Rusalka at MET HD Review - Transported to Another World

The chance to see Rusalka with Renée Fleming at a theater nearby was irresistible, especially since I was not able to attend a live performance in New York or Chicago.  Being lucky enough to be in Palo Alto during the winter, I joined a theater filled with avid fans at the Cinearts Palo Alto Square. (Website ) Rusalka, Antonín Dvořák’s ninth opera, was first performed in Prague on 31 March 1901. During the four hours of the performance, I was transported to another world, fantastical and beautiful.


Wikipedia says,  “Metropolitan Opera Live in HD (also known as The Met: Live in HD) is a series of live opera performances transmitted in high-definition video via satellite from the Metropolitan Opera in New York City to select venues, primarily movie theaters, in the United States and other parts of the world. The first transmission was of a condensed English-language version of Mozart's The Magic Flute on December 30, 2006.”


The Met HD has ignited opera excitement worldwide and there are real advantages to this kind of opera experience. Website  What these performances do extremely well is to bring the opera to an “up close and personal” level with interviews of the major performers and the conductor by the host, which in this case, was Susan Graham. The audience was even treated to a clip of Renée Fleming performing her role as the first opera singer singing the National Anthem at the Super Bowl, just the week before, as Susan Graham explained.


Another aspect that was well done is showing how the scenery was changed and the huge crew required to change the elaborate set in 20 minutes.  In addition the audience shots bring the movie audience into the performance. The disadvantage of not seeing a live production is that while the production was visually exquisite the sound quality was not consistent.



One of the most fascinating aspects of this specific performance was that Renée Fleming who was singing her first Live in HD performance of one of her signature roles, the title character in Dvořák's sumptuously melodic Rusalka. Fleming won the Met's National Council Auditions 25 years ago singing the forlorn mermaid's famous aria "Song to the Moon", little known at the time, and has sung the role of Rusalka more than any other artist in Met history. Audiences who came to hear this were not disappointed.  It was beautiful not only to listen to but the setting and costuming were beautiful and mesmerizing.



English Lyrics to this famous poem:

Moon, high and deep in the sky
Your light sees far,
You travel around the wide world,
and see into people's homes.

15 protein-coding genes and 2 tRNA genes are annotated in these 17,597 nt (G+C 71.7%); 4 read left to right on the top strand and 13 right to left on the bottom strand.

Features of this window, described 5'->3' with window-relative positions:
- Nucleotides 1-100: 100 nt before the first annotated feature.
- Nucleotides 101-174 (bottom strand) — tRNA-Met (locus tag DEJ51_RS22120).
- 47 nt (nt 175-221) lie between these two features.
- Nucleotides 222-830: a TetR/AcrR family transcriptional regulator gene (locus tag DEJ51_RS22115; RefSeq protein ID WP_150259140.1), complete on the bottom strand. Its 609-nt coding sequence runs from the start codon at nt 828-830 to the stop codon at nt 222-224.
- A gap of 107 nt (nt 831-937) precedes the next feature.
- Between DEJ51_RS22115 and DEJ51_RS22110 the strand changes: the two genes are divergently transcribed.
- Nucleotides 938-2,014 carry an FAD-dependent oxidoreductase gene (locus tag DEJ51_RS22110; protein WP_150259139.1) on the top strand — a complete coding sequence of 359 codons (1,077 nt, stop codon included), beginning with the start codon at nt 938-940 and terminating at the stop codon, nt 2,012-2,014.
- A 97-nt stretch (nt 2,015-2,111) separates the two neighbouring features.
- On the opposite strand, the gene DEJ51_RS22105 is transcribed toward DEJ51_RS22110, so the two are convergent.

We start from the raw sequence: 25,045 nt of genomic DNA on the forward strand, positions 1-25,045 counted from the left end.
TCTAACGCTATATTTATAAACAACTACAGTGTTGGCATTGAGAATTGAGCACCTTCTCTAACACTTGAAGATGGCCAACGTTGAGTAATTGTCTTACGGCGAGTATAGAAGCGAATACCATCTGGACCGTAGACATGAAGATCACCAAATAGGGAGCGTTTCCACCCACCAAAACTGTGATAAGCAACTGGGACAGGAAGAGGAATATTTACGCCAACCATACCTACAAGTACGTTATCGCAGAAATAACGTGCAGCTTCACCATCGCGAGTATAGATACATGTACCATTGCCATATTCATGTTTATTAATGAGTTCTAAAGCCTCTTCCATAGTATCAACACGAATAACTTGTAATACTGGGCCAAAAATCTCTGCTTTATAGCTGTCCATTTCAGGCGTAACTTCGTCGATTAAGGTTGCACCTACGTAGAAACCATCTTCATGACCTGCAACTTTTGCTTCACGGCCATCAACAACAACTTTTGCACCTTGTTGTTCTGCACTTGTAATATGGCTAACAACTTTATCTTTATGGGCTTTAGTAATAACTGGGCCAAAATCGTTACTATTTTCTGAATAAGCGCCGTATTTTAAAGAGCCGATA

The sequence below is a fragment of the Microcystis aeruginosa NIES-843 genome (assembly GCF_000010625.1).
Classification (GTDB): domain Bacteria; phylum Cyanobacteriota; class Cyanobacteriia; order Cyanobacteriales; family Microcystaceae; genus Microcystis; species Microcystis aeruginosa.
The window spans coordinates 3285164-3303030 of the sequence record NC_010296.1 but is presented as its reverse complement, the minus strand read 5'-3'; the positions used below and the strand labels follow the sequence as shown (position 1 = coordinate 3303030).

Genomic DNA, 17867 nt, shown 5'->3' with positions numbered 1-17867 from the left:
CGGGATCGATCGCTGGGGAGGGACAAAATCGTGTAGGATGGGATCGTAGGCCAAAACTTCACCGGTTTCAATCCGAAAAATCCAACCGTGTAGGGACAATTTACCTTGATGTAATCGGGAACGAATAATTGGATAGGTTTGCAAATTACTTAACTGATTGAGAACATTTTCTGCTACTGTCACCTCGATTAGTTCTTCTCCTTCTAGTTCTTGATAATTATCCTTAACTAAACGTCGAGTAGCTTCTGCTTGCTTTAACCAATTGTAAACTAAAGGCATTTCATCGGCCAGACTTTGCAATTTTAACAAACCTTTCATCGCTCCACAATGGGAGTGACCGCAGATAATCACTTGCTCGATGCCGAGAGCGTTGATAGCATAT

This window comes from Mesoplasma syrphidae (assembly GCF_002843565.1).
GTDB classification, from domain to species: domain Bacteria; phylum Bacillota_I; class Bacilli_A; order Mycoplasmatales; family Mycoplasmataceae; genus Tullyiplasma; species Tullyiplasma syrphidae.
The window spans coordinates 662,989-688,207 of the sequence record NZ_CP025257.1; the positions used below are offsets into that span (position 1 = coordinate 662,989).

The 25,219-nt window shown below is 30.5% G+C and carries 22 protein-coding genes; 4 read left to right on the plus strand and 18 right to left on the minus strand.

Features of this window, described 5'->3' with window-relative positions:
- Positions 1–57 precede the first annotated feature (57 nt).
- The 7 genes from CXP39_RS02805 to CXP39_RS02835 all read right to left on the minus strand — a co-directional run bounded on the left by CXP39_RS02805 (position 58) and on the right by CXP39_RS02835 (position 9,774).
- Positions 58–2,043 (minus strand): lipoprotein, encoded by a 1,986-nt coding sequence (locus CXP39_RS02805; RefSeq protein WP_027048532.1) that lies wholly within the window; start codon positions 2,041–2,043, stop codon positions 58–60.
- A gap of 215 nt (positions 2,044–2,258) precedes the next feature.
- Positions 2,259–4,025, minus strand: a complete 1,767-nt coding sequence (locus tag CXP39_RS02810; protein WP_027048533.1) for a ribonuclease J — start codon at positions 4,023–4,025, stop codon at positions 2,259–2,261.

Moon, stand still a while
and tell me where is my dear.
Tell him, silvery moon,
that I am embracing him.
For at least momentarily
let him recall of dreaming of me.
Illuminate him far away,
and tell him, tell him who is waiting for him!
If his human soul is in fact dreaming of me,
may the memory awaken him!
Moonlight, don't disappear, disappear!



The story of the opera, which is about a witch that grants a water nymph mortality so she can marry the prince she adores on two conditions. Rusalka agrees that she will give up her ability to speak, which would certainly have been a deal breaker for me, and if the prince proves to be unfaithful, their souls would be damned for eternity.  In the darkly sensual fairytale, they are damned. The story is drawn from several folktale sources including Hans Christian Andersen's The Little Mermaid. Star conductor Yannick Nézet-Séguin leads a cast that also includes Piotr Beczala as the handsome Prince Rusalka yearns to love; Dolora Zajick as the cackling swamp witch Ježibaba; Emily Magee as the Foreign Princess, Rusalka's rival; and John Relyea as Rusalka's father, the Water Sprite.


The music incorporates a folklore quality.  Sung in Czech, the words were especially beautiful with the music. The Czech libretto was written by the poet Jaroslav Kvapil (1868–1950) based on the fairy tales of Karel Jaromír Erben and Božena Němcová.  Rusalka is one of the most successful Czech operas, and represents a cornerstone of the repertoire of Czech opera houses. A Rusalka is a water sprite from Slavic mythology, usually inhabiting a lake or river.


Yannick Nézet-Séguin, conductor, was charming when interviewed by Susan Graham and he was clearly thrilled to be conducting the orchestra for this opera. Renée Fleming’s Rusalka and Piotr Beczala, the prince for whom she was willing to give up her ability to speak were perfect together. Dolora Zajick, witch Ježibaba and John Relyea as Rusalka's father were memorable. You have the special opportinity to see the wonderful production at the encore performance on Wednesday, February 12th at 6:30.



Cinearts Palo Alto Square

3000 El Camino Real, Palo Alto, CA 94306
(650) 493-0128


Photos: Ken Howard/Metropolitan Opera

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